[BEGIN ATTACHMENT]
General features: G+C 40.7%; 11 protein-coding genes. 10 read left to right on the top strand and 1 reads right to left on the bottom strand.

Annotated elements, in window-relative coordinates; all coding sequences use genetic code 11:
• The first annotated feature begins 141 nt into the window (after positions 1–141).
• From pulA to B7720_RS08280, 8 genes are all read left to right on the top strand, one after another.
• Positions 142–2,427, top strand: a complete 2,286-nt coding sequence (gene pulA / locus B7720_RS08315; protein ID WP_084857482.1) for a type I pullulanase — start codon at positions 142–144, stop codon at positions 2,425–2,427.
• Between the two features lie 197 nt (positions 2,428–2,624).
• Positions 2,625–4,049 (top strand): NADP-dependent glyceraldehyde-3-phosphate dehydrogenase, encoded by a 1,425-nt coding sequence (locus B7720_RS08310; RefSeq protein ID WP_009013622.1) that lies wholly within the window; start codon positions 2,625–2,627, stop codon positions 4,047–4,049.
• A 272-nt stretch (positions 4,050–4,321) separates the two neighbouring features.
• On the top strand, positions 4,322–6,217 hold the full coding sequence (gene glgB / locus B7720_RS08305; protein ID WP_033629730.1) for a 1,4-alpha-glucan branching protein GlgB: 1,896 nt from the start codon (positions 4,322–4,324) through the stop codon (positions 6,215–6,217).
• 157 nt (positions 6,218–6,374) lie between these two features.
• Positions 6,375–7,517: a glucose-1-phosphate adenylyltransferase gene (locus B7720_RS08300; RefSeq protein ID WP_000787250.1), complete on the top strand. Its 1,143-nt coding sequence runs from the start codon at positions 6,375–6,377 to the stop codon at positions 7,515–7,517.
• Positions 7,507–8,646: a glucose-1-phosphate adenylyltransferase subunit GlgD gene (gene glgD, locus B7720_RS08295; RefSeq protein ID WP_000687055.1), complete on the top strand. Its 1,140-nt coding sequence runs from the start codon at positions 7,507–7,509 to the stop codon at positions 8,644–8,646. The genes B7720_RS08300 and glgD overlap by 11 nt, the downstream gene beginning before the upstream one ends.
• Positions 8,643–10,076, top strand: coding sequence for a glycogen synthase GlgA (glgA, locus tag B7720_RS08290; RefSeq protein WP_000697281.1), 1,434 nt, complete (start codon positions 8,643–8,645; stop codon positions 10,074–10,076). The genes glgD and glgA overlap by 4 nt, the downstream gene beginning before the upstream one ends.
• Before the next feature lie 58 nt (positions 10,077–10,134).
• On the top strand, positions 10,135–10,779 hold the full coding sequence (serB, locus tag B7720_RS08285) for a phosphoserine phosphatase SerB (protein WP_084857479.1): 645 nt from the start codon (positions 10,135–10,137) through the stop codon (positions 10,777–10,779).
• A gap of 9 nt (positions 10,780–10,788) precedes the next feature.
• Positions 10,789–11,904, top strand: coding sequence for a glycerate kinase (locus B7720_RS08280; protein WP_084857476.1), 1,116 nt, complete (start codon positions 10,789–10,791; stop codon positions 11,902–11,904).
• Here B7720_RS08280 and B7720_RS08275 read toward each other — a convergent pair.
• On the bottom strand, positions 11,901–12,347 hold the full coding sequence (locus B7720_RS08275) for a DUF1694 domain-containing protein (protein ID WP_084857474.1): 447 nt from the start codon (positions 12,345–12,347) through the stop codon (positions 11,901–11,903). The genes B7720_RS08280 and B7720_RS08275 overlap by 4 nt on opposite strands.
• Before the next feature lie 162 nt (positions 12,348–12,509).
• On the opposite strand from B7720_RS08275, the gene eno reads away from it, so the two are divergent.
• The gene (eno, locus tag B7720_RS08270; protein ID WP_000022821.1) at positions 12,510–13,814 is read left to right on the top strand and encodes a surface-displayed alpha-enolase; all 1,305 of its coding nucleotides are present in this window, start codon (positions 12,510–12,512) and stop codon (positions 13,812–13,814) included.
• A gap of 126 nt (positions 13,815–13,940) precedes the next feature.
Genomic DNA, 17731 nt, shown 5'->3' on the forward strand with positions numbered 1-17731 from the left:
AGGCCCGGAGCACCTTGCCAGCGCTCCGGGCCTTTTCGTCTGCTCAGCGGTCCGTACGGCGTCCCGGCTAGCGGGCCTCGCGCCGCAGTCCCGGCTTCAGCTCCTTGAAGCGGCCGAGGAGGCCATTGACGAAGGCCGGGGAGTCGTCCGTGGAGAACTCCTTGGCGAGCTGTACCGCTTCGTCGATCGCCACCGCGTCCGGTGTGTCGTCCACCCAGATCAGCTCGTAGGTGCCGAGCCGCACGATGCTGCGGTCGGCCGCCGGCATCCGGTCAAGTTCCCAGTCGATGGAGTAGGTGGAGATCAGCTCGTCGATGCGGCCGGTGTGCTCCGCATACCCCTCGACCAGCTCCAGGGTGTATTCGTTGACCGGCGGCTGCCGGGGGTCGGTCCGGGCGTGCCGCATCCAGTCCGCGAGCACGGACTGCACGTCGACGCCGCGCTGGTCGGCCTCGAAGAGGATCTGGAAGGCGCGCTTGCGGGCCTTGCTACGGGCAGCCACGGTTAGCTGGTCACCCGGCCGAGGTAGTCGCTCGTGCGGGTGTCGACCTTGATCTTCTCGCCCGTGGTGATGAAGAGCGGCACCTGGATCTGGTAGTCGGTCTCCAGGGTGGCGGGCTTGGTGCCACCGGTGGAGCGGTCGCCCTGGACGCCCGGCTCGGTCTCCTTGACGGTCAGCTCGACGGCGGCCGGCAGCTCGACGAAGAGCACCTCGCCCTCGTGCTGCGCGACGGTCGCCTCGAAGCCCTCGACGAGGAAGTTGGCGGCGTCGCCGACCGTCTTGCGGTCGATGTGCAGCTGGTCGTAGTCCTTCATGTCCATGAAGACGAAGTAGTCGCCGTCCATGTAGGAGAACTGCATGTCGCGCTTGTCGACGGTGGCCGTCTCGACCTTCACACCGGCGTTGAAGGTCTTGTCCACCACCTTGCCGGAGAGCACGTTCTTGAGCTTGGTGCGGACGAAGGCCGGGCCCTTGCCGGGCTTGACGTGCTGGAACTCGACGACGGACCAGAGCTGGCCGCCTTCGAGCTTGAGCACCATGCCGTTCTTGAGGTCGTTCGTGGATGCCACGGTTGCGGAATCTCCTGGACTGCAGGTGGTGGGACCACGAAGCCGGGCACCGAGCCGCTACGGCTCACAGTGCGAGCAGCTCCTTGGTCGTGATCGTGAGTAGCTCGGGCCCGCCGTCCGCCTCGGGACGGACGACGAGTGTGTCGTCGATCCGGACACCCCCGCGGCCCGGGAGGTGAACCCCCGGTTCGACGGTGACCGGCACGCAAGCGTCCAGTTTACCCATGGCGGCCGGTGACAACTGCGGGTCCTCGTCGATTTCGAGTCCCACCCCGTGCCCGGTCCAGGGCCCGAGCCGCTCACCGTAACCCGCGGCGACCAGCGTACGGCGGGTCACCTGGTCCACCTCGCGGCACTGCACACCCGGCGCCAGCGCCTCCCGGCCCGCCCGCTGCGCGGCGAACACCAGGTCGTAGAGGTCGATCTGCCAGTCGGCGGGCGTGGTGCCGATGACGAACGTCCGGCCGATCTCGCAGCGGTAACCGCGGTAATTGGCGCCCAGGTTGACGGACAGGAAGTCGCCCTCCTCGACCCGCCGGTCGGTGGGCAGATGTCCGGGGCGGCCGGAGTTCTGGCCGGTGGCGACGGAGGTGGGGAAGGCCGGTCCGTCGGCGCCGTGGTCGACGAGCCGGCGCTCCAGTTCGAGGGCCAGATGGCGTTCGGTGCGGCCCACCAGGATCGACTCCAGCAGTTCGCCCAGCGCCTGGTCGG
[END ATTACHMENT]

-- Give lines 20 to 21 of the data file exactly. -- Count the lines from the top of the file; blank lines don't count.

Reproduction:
• Before the next feature lie 162 nt (positions 12,348–12,509).
• On the opposite strand from B7720_RS08275, the gene eno reads away from it, so the two are divergent.